After more than a decade of research on the use of machine learning to detect disease-causing mutations in DNA, Brendan Frey, biomedical engineering professor at the University of Toronto, this week launched his company, Deep Genomics, to bring the technology his team developed to the public at large.
Frey likens Deep Genomics’ technology to a Google search for genetic mutations: researchers can query a DNA sequence, and the system will identify mutations and tell them what’s going to happen and and why it might cause a certain disease. The system employs deep learning, a branch of artificial intelligence research.
Deep Genomics isn’t the first company to offer mutation analysis services. But Frey says his competitors don’t provide as much context: They analyze one nucleotide at a time and look for correlations between a specific nucleotide and a disease; but correlation doesn’t necessarily mean the mutation caused the disease. Frey’s team did not train their system to predict diseases, but instead to take measurements of contents within a cell (metrics such as the concentration of a specific protein) and draw conclusions about the cellular system as a whole.
“Instead of associating a mutation with a disease, our system will learn that this mutation is creating a problem because it’s causing a decrease in the protein level, and that decrease in the protein level can lead to this disease, and that’s very valuable for the diagnostician,” explains Frey. “So now if you design a drug that targets a mutation, it’ll have an effect. It’s a really big deal in that respect.”
Currently, the company’s technology is being used by several unnamed clients, who are using it in patient diagnostics. For example, labs take DNA samples from patients being tested for cancer and runs tests to detect if mutations typically associated with cancer are present; a diagnostician then examines those genetic mutations and compares them to known instances; finally, based on that information a physician recommends a course of treatment. But sometimes that second step fails—diagnosticians encounter a new, unknown mutation. That can cause complications and delays getting the right treatment under way.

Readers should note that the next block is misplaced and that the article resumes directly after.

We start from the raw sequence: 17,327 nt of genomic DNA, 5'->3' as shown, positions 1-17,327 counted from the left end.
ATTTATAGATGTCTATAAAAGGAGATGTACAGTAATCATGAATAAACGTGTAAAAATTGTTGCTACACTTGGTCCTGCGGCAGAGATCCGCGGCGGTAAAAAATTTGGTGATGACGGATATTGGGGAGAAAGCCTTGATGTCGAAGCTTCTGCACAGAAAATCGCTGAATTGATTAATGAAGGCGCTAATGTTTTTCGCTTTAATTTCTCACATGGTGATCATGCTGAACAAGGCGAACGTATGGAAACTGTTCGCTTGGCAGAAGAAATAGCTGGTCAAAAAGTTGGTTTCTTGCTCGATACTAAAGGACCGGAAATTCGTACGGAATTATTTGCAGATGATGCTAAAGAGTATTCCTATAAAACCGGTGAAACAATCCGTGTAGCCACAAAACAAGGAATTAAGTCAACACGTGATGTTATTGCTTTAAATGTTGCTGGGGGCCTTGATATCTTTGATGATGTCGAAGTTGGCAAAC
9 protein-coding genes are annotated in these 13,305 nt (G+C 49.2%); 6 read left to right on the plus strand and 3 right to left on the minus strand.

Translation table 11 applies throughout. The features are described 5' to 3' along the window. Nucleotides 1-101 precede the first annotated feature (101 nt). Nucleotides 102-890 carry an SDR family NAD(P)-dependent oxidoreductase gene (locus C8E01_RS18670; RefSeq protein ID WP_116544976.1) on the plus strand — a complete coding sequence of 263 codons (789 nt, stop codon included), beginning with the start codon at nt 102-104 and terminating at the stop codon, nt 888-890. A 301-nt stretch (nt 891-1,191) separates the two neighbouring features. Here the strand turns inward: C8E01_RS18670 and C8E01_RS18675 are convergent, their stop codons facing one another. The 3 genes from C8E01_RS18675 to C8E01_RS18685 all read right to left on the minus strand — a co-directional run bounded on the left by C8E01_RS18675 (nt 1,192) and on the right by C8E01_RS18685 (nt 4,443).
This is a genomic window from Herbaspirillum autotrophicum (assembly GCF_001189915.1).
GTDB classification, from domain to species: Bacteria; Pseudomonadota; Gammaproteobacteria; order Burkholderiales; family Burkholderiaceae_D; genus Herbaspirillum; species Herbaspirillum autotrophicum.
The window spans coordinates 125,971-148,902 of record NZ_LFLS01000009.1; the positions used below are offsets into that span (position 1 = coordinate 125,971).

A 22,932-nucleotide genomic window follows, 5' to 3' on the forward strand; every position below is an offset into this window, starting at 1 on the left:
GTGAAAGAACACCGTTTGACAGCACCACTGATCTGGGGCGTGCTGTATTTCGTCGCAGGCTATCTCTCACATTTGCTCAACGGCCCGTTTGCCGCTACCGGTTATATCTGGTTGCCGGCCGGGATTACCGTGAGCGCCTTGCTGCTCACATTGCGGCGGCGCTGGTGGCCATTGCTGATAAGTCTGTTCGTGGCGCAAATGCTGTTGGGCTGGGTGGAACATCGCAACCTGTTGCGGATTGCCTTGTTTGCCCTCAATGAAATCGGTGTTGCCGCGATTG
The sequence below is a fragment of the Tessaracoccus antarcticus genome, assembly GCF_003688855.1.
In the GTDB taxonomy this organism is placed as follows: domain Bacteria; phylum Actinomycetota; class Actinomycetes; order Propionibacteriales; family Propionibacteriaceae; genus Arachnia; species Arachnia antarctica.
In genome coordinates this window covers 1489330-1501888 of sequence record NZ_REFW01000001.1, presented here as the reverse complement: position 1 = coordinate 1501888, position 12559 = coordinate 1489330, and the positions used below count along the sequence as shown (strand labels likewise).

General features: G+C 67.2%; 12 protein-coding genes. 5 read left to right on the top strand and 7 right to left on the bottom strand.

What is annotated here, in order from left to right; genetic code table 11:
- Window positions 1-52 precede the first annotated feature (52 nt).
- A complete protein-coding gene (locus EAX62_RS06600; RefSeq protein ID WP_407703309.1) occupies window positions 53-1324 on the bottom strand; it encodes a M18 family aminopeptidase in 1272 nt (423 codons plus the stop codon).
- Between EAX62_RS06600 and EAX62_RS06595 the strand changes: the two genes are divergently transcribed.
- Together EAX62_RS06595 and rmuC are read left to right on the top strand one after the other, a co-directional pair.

Deep Genomics’ system can help diagnosticians make sense of these mystery mutations so that treatment can proceed. “It allows the diagnostician to more quickly produce the report and gives them a whole new level of information to figure out what the problem is,” says Frey.
Frey began his research 13 years ago. At the time pursuing a PhD in electrical and computer engineering at U of T, Frey and his wife at the time learned that their unborn child showed signs of a serious genetic disorder. Frustrated by the lack of knowledge doctors could give them, Frey decided to shift the focus of his research. He kept working on the machine learning techniques he had already been studying, but applied them to genetic research.
The genetic testing market is booming, currently doubling in size each year; McKinsey estimates the market will be worth $8 billion in 2018. So far, Deep Genomics has relied on angel funding and client revenue to grow, though Frey doesn’t rule out raising more as the company refines its techniques and boosts the system’s accuracy. “Right now, it’s great, it’s like being in a sandbox where we don’t have any constraints,” says Frey. “We’re just focusing on our scientific agenda and being very careful to produce the highest quality information possible.”
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